Yes, I have arrived. In France, nonetheless. I spent several days chez Julien, and I could not have asked for a warmer welcome. Julien is a friend from my year in Strasbourg, who studied hydrology (and dance!) there and is now at home near Rennes. We’ve done a bit of a tour of the surrounding region, starting with Brittany’s most famous asset: the sea.

On the coast the Atlantic, you don’t just lay out on the beach and splash around in the water. You also catch dinner! Julien and I collected sea snails, oysters, clams, and crabs, and later went fishing.

Eating seafood is very adventurous. While your usual fish entrée may pose problems of extracting tiny bones and avoiding the glassy eyes, crabs are a matter of hammers, claw-crackers, and very tiny forks. Shrimp begs beheading, then prying off legs and scales. Sea snails require long pins to extract them from their curved shells. Oysters? You just eat them alive and let the slimy saltiness slide smoothly south!

Although I don’t have much of a taste for seafood, it was well worth the experience of gathering tide-to-table.

And then a bit of sorcery

The next day we traveled to the Forest of Brociliand, ostensibly the site of many Arthurian legends involving Merlin and Morgan La Fée. Wait, didn’t King Arthur live in England? Because of the common Celtic heritage between this peninsula and the island across the Channel, the written records of the Arthurian period often confuse Bretagne (Brittany) and Bretagne (Britain). The Forest of Brociliand is said to be the home of Merlin’s tomb, the Fountain of Youth, the Valley of No Return created by Morgan La Fée. While legends abound concerning different sites in the Forest, I can assure you that the tomb was not magical, the fountain was not flowing, and dragons were significantly lacking. Sigh, maybe next time…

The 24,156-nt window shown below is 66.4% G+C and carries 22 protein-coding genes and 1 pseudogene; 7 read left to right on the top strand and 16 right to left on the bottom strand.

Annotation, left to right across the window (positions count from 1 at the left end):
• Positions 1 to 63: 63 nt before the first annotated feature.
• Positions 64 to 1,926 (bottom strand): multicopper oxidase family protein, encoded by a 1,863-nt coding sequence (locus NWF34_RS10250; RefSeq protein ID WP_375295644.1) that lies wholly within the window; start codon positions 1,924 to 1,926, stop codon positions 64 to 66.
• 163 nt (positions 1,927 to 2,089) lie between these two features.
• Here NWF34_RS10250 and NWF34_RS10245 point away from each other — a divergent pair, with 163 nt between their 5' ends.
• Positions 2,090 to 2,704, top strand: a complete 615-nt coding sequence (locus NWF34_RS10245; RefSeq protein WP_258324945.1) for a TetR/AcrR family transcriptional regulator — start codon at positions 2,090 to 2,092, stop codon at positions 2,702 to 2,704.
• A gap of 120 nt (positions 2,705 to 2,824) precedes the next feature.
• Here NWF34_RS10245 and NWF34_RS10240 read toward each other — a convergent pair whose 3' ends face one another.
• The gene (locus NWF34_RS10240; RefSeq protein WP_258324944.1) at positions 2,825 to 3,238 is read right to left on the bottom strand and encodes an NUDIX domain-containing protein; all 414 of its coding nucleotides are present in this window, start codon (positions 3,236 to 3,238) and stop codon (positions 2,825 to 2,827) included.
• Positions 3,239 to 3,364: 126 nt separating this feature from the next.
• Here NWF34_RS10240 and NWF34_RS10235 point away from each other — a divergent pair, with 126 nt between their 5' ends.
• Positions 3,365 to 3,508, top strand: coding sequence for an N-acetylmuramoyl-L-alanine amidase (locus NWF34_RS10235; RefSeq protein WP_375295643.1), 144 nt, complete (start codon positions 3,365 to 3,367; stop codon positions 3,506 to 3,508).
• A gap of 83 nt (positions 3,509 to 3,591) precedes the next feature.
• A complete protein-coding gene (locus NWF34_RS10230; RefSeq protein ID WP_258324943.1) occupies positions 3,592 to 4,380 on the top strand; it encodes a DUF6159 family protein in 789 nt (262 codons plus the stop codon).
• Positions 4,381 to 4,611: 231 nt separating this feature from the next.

In the meantime, it was a great hike!

Finally, we spend our last full day in Gacilly, known for its small artisanal painters, glass-blowers, designers, and photographers. There was a fantastic photo exhibit at the Yves Rocher Institute, but our visit was cut short by the need to return home for a crepe party with friends...


My bus to Pontivy was Saturday afternoon, and one of the English professors, Isabelle, arrived to chauffeur me to the apartment and around town for the necessities: food, toilet paper, and bedding. The apartment is on the third floor with beautiful southern exposure, nicely decorated if poorly appointed. More on that as soon as I have pictures; I spent all Sunday cleaning before unpacking, and it shows!

A bientot!

19 September 2009

Return to the Drawing Board

Hello all!
As I will be traveling again to France in just a few days, I've decided to give blogging a second chance. It turned out to be a helpful tool for communication and reflection...plus photos. Here are the facts:
I will be an English assitant in a high school (lycee, pronounced lee-say) in Pontivy, a small town in the middle of Brittany. The region, known in French as Bretagne, forms the northwest peninsula of France, jutting out boldly into the Atlantic. As you might guess, Bretagne touts beautiful coastlines, a variety of seafoods, and excellent hard cider. I'll keep you updated on all three.
You can keep me updated through email, Facebook, or post letters (and packages!) to me at:
38 Rue Leperdit
56300 Pontivy FRANCE
Thanks for playing!